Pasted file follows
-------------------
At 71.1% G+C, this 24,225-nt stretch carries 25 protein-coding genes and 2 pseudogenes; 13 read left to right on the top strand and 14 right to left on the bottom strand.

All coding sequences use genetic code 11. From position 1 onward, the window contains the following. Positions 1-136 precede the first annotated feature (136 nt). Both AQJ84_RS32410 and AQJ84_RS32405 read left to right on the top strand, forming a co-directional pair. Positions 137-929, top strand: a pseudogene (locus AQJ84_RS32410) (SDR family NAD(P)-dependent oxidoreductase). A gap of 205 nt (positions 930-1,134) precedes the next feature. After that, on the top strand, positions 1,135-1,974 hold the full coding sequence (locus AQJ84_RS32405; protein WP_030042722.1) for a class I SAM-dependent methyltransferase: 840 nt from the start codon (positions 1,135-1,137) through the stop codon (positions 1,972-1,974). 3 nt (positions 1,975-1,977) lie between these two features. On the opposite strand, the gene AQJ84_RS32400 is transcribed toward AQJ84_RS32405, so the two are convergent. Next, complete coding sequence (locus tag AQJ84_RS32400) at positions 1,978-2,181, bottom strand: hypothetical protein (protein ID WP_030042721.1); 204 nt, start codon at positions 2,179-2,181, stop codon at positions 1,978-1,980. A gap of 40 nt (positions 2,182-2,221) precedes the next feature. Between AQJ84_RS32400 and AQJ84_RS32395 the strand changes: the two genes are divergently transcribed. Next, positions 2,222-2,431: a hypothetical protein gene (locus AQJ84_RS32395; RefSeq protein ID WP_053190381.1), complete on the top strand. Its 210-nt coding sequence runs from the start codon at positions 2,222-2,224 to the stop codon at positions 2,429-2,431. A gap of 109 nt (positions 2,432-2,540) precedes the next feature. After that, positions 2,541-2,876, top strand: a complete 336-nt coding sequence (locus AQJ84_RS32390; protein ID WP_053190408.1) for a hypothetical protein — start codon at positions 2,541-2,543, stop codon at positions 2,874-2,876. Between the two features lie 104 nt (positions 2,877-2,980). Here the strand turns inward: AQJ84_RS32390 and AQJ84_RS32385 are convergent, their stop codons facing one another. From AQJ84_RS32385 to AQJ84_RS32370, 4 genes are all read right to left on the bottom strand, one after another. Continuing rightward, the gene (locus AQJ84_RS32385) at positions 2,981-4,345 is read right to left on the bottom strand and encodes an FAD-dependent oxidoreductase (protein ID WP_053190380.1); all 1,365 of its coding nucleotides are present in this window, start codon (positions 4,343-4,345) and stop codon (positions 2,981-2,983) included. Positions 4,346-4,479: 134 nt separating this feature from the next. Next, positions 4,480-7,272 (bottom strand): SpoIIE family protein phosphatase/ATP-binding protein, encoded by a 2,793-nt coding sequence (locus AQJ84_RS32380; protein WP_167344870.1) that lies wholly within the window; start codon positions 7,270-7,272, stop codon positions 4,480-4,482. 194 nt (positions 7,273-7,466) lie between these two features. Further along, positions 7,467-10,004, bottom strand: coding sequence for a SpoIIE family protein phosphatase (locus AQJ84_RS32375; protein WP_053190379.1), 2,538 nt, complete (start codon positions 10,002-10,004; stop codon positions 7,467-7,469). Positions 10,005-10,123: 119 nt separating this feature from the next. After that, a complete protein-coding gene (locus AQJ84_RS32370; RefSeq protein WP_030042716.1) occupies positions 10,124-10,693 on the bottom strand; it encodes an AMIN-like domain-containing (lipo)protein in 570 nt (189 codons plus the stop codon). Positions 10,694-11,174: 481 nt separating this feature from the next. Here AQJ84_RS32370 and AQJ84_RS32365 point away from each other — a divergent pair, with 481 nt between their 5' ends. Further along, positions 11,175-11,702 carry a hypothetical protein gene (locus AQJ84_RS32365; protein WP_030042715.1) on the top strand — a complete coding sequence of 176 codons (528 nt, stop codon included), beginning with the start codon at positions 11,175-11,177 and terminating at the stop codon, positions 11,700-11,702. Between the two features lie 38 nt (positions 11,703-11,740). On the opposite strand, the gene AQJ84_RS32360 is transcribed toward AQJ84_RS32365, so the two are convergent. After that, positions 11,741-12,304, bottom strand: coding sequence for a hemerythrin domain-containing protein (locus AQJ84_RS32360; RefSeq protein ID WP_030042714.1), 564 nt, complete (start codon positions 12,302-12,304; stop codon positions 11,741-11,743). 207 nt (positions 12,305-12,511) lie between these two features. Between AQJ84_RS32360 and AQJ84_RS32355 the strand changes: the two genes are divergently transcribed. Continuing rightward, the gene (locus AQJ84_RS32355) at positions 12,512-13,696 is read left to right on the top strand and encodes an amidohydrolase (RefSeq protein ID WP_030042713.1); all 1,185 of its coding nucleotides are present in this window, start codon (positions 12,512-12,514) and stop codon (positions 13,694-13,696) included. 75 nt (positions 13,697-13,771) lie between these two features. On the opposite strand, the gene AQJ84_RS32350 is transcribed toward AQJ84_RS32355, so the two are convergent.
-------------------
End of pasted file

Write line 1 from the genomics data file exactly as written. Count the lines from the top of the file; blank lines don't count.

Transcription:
At 71.1% G+C, this 24,225-nt stretch carries 25 protein-coding genes and 2 pseudogenes; 13 read left to right on the top strand and 14 right to left on the bottom strand.